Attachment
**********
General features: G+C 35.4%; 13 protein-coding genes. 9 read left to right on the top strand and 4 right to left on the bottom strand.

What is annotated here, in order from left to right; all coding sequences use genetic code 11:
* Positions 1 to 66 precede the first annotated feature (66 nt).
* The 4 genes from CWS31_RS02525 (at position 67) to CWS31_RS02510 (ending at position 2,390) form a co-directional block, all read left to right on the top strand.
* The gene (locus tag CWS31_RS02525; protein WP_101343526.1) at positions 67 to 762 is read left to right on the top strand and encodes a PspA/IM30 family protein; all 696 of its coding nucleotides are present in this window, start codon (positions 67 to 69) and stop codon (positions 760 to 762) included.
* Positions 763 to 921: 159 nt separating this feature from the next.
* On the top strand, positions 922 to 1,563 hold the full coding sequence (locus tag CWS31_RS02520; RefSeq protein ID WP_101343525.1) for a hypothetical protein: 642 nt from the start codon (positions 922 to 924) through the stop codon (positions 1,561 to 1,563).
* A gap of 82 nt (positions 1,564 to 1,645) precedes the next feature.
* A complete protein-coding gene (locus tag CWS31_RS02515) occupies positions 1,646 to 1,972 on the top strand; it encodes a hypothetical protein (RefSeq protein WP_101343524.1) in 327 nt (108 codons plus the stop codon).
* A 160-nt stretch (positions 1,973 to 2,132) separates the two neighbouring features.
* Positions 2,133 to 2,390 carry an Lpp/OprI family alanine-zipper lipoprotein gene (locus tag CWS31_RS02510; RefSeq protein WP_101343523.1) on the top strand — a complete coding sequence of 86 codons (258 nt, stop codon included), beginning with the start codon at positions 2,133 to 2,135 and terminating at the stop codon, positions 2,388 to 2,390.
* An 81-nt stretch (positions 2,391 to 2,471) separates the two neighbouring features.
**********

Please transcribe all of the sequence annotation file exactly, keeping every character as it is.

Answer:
General features: G+C 35.4%; 13 protein-coding genes. 9 read left to right on the top strand and 4 right to left on the bottom strand.

What is annotated here, in order from left to right; all coding sequences use genetic code 11:
* Positions 1 to 66 precede the first annotated feature (66 nt).
* The 4 genes from CWS31_RS02525 (at position 67) to CWS31_RS02510 (ending at position 2,390) form a co-directional block, all read left to right on the top strand.
* The gene (locus tag CWS31_RS02525; protein WP_101343526.1) at positions 67 to 762 is read left to right on the top strand and encodes a PspA/IM30 family protein; all 696 of its coding nucleotides are present in this window, start codon (positions 67 to 69) and stop codon (positions 760 to 762) included.
* Positions 763 to 921: 159 nt separating this feature from the next.
* On the top strand, positions 922 to 1,563 hold the full coding sequence (locus tag CWS31_RS02520; RefSeq protein ID WP_101343525.1) for a hypothetical protein: 642 nt from the start codon (positions 922 to 924) through the stop codon (positions 1,561 to 1,563).
* A gap of 82 nt (positions 1,564 to 1,645) precedes the next feature.
* A complete protein-coding gene (locus tag CWS31_RS02515) occupies positions 1,646 to 1,972 on the top strand; it encodes a hypothetical protein (RefSeq protein WP_101343524.1) in 327 nt (108 codons plus the stop codon).
* A 160-nt stretch (positions 1,973 to 2,132) separates the two neighbouring features.
* Positions 2,133 to 2,390 carry an Lpp/OprI family alanine-zipper lipoprotein gene (locus tag CWS31_RS02510; RefSeq protein WP_101343523.1) on the top strand — a complete coding sequence of 86 codons (258 nt, stop codon included), beginning with the start codon at positions 2,133 to 2,135 and terminating at the stop codon, positions 2,388 to 2,390.
* An 81-nt stretch (positions 2,391 to 2,471) separates the two neighbouring features.